As a child of the Soviet era in Poland, Paweł Albrzykowski grew up amid austerity, shortages and uniformity. Then, when he was 14, he visited Chicago, and stumbled upon Chinatown. It was the starting point of a remarkable career that drew him into the exotic mysteries of Oriental cuisine, and set him on a path to become one of the most respected exponents of the Eastern culinary arts in Poland.

Since then, Paweł, who now runs the kitchen at Kraków’s Pod Norenami restaurant, has studied under 20 master chefs, from Shanghai, Beijing, Sichuan, and more. He learned Chinese, the better to understand the subtleties of Far Eastern cooking, wrote four successful books – on Chinese, Japanese and Korean cuisine – and translated more, and has even earned the title Dai Shifu. This is an honorary term, marking him as a master chef himself; but it’s not a title that has gone to his head. Paweł said that the term Dai Shifu marked a starting point in a chef’s career, not its successful conclusion.

“I don’t see myself as a master, I know how long a road is ahead of me. Somebody told me that, when they received their first black belt in karate, they thought ‘now I can start to learn karate’. It is the same for me. When you receive your driving licence, it doesn’t mean that you are a good driver. It means that you have 20,000 kilometres to go before you are a good driver.”

Paweł can speak knowledgeably and in-depth about his art. His simple passion for the cuisine of a region that, for many Europeans is still a place of secrets and otherworldliness, seasons every word like the carefully chosen spices in his dishes. He explains how to source the best, fresh Thai basil in Kraków, outlines the history of the curious hybrid Vietnamese-Chinese restaurants that are so common in Poland but that produce dishes that would be unrecognisable and quite probably incomprehensible to anyone in Vietnam or China, and patiently explains the process of creating the perfect Hao You Niu Rou (beef in oyster sauce)… without using either beef or oysters.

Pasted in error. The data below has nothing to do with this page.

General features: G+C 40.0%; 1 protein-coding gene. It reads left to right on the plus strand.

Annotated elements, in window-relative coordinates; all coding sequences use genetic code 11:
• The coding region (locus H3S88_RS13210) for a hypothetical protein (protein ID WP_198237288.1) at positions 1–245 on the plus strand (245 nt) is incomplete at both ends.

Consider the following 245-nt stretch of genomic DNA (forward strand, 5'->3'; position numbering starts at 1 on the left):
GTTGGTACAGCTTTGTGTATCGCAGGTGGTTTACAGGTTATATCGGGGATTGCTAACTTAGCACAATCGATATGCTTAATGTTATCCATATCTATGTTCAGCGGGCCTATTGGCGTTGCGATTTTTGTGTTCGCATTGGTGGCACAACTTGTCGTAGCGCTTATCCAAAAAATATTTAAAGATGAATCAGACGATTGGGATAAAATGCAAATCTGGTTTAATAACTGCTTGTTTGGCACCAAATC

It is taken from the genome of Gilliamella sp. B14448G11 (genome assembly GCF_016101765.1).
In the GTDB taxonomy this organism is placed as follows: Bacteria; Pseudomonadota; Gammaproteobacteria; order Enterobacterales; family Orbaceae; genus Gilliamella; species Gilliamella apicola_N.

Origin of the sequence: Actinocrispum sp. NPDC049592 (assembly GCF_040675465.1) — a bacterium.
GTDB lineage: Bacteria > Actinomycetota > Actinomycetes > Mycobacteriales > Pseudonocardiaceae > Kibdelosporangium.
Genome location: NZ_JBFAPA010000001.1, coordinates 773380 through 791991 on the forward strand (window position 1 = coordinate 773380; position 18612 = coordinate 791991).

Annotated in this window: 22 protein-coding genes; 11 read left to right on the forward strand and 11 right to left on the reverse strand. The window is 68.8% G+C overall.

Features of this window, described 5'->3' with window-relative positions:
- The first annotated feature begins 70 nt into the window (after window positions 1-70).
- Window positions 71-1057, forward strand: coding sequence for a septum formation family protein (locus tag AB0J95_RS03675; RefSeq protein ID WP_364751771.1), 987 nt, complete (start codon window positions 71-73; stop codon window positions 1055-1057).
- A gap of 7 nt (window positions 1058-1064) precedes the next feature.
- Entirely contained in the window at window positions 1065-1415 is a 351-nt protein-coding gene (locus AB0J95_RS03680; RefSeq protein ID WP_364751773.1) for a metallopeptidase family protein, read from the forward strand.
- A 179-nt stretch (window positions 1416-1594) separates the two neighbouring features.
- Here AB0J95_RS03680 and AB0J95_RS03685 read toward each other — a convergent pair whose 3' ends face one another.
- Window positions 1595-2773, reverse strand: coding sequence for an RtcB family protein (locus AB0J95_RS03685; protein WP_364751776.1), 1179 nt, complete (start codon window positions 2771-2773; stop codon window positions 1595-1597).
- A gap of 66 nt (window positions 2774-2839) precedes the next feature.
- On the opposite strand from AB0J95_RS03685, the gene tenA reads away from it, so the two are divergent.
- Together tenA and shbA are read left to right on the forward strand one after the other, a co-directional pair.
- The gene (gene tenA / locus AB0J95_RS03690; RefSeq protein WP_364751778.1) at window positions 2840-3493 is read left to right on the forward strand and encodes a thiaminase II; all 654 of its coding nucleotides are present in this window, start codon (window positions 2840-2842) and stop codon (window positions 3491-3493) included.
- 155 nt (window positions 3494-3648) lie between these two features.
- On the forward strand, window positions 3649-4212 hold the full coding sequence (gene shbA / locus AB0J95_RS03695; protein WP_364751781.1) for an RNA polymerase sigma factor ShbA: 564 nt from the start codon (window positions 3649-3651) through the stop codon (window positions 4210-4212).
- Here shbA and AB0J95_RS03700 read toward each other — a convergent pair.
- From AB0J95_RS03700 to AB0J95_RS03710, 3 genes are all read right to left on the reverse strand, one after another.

This last is perhaps one of Paweł’s, and Pod Norenami’s, greatest strengths. For this is a vegetarian restaurant through and through. There is nothing on the menu that could offend a meat-free palate, and many of the dishes are suitable for vegans too. That’s not to say that meat eaters will go away hungry or dissatisfied; dining at Pod Norenami’s menu puts paid to any notion that a vegetarian meal is a light option, and eschews the factory kitchen values of the many veggie outlets that rely heavily on endless varieties of pulse-based dishes. Instead, Paweł  and his team serve up full, flavoursome creations that make it something of a challenge to get from starter to dessert without feeling somewhat over-indulgent.

Authenticity, too, is high on Paweł’s list of priorities. He seeks out the outlets where he can buy the best ingredients and spices, and is completely at home chatting to other Chinese chefs – in Chinese, naturally – in order to learn new skills and methods that they bring with them from the Far East. One important thing that he has learned, is the huge variety within the different ‘national’ cuisines of the Orient.

  Paweł said: “China covers a very big area. So there is really no such thing as Chinese cooking, only Chinese styles.
And if you go to a Japanese restaurant in Poland, or in Western Europe, you should expect a high quality of Miso soup… but what kind of Miso? Saying ‘Miso’ in Japan is like saying ‘cheese’ or ‘wine’ in Italy or France.  All of the regions, all of the villages in Japan have their own kind of Miso and their own way of preparing it.”

Paweł Albrzykowski is clearly a man eminently qualified to practice, teach and discuss eastern cuisine, yet, as we sit together in the simple, welcoming elegance of Pod Norenami’s dining room, he reminds me constantly that he wishes to be considered a student, not a master. The only glimmer of self-congratulation he ever shows is when asked what makes him happiest in his work.

“When people come here and eat, and tell me that the food tastes like it does in Thailand, that is my prize,” he said.

 Paweł Albrzykowski